The Hamilton County, Tennessee, Sheriff's Office unveiled its new drone command vehicle, which is meant to increase connectivity while drone operators are working in terrain where connectivity is typically made more difficult.  -  Photo: Hamilton County Sheriff's Office

The Hamilton County, Tennessee, Sheriff's Office unveiled its new drone command vehicle, which is meant to increase connectivity while drone operators are working in terrain where connectivity is typically made more difficult.

Photo: Hamilton County Sheriff's Office

The Unmanned Aerial Systems Team for the Hamilton County, Tennessee, Sheriff's Office recently unveiled its new joint Unmanned Aerial Systems (UAS) Command Vehicle (UCV).

The vehicle will allow drone pilots the ability to work from multiple workstations in a controlled environment. The purpose-built vehicle is designed to provide internet capabilities necessary to operate all equipment and software and is powered by an onboard inverter system that provides the vehicle with self-sustaining power, according to a post on the Sheriff's Office Facebook page.

“Since its implementation in 2016, the Hamilton County UAS Team has proven to be an invaluable asset assisting law enforcement and search and rescue efforts throughout our community and our region," Hamilton County Sheriff Austin Garrett said. "This new command vehicle represents a significant investment in our county’s UAS capabilities and furthers our commitment to using drone technology to respond more quickly to a variety of incidents and threats. This is especially important in search and rescue operations when time is critical."

The new UAS Command Vehicle represents a combined capital investment of over $168,000 between both the Sheriff's Office and Emergency Management Agency.

Increasing Connectivity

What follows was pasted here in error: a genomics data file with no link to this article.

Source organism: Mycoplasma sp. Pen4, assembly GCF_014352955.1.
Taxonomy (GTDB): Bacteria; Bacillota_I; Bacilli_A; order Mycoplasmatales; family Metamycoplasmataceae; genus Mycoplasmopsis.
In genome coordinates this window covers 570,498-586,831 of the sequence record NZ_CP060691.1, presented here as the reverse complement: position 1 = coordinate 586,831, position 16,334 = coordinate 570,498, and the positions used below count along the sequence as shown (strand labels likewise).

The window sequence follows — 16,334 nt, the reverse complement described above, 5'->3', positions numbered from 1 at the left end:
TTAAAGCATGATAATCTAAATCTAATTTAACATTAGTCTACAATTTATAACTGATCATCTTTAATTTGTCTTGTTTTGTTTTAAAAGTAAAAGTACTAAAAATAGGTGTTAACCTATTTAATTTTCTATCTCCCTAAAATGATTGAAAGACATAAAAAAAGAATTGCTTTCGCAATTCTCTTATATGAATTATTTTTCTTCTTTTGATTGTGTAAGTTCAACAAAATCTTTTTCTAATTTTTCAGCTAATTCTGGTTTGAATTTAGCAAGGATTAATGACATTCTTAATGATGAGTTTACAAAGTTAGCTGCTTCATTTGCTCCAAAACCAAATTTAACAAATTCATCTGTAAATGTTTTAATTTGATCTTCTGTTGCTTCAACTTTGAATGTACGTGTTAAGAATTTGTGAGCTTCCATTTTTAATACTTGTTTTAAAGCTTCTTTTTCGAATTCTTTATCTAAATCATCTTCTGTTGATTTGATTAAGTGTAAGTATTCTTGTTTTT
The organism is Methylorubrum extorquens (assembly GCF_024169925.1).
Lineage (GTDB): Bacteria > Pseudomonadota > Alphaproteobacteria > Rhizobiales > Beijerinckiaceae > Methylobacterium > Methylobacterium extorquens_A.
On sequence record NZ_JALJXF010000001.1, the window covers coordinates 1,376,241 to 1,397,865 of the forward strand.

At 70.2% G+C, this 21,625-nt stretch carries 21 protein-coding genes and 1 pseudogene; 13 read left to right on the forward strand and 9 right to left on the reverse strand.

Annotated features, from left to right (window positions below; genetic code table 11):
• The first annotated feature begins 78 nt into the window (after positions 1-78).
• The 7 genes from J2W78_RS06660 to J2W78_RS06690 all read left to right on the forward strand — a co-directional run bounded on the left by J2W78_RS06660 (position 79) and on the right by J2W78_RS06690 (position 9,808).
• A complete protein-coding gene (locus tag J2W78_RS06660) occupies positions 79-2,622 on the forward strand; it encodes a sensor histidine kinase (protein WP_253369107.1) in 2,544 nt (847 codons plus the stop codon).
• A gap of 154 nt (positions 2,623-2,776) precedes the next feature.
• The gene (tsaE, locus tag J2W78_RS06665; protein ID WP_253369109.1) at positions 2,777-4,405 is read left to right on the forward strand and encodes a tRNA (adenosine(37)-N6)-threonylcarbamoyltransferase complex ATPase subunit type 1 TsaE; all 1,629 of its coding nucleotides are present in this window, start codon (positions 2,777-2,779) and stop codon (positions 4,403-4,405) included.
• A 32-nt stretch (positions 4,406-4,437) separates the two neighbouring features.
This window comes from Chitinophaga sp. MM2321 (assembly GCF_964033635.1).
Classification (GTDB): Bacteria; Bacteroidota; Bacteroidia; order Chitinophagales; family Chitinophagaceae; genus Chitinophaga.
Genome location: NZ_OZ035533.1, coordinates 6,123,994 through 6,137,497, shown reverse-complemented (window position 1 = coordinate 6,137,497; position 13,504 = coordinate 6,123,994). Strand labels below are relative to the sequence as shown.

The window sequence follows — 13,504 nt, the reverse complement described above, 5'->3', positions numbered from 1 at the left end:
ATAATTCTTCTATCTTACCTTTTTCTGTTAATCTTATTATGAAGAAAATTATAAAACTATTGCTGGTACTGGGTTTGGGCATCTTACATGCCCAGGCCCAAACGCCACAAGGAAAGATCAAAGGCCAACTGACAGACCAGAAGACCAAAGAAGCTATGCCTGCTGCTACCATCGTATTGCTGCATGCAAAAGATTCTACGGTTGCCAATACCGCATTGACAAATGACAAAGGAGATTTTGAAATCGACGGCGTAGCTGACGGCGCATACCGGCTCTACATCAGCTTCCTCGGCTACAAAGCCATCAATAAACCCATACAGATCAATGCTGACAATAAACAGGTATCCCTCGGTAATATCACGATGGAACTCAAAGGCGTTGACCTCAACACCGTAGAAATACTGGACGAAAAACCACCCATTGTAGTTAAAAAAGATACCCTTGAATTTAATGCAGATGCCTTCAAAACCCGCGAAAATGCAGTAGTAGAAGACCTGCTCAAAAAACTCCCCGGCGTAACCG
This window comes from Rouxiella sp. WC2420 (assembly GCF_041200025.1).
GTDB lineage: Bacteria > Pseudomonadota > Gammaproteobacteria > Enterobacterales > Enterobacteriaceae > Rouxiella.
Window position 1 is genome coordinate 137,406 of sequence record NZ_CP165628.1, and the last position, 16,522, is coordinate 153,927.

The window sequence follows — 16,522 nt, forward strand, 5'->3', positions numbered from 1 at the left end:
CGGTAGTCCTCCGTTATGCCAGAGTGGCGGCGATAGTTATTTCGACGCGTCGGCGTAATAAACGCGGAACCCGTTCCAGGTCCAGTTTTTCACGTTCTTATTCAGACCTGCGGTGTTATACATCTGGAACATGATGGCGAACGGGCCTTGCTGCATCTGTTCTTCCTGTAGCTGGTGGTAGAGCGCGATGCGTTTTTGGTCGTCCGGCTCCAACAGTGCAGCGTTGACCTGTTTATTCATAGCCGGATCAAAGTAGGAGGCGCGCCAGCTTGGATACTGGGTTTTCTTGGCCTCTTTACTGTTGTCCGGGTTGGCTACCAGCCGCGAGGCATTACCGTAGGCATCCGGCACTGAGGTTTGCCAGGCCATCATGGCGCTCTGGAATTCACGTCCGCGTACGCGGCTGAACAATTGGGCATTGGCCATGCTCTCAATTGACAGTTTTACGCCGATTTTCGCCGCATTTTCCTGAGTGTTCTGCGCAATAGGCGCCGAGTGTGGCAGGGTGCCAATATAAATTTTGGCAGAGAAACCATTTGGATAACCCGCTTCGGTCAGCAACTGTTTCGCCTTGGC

Due to the county's terrain, the UAS pilots often operate in a decreased or intermittent signal strength environment. The new UCV is equipped with a 15-foot mast, improving connectivity with the aircraft, allowing pilots to fly further and safer than before. The UCV is equipped with a large viewing station at the rear of the vehicle for administrators to observe live footage of missions for critical decision making. The command center will also allow pilots to operate in a safer, distraction free environment.

“The addition of this new cutting-edge technology located in a mobile vehicle, will allow the drone team to provide advanced aerial search along with other enhanced safety related missions,” Hamilton County Emergency Management Agency Director Chris Adams said.

Hamilton County's drone command vehicle allows operators to view current and past flights, stream live flights, and process imagery on-scene all awhile continuing ongoing missions.  -  Photo: Hamilton County Sheriff's Office

Hamilton County's drone command vehicle allows operators to view current and past flights, stream live flights, and process imagery on-scene all awhile continuing ongoing missions.

Photo: Hamilton County Sheriff's Office

The UCV allows operators to view current and past flights, stream live flights, and process imagery on-scene all awhile continuing ongoing missions.

UAS Team by the Numbers

To date, Hamilton County's UAS team has flown more than 668 flights, traveled approximately 475 miles, and spent more than 100 hours in the air conducting various operational missions.  -  Photo: Hamilton County Sheriff's Office

To date, Hamilton County's UAS team has flown more than 668 flights, traveled approximately 475 miles, and spent more than 100 hours in the air conducting various operational missions.

Photo: Hamilton County Sheriff's Office

The flight call volume for the UAS team has increased year to year since its conception in 2016. To date, the team has flown more than 668 flights, traveled approximately 475 miles, and spent more than 100 hours in the air conducting various operational missions. The missions have included 56 search and rescue missions, 14 crime scene investigations, 13 mapping flights, 25 tactical support flights, 23 felony apprehensions, and supported other agencies 86 times. The majority of the team’s missions include looking for dangerous suspects, missing or lost individuals, and mapping incident scenes, the Sheriff's Office reported.

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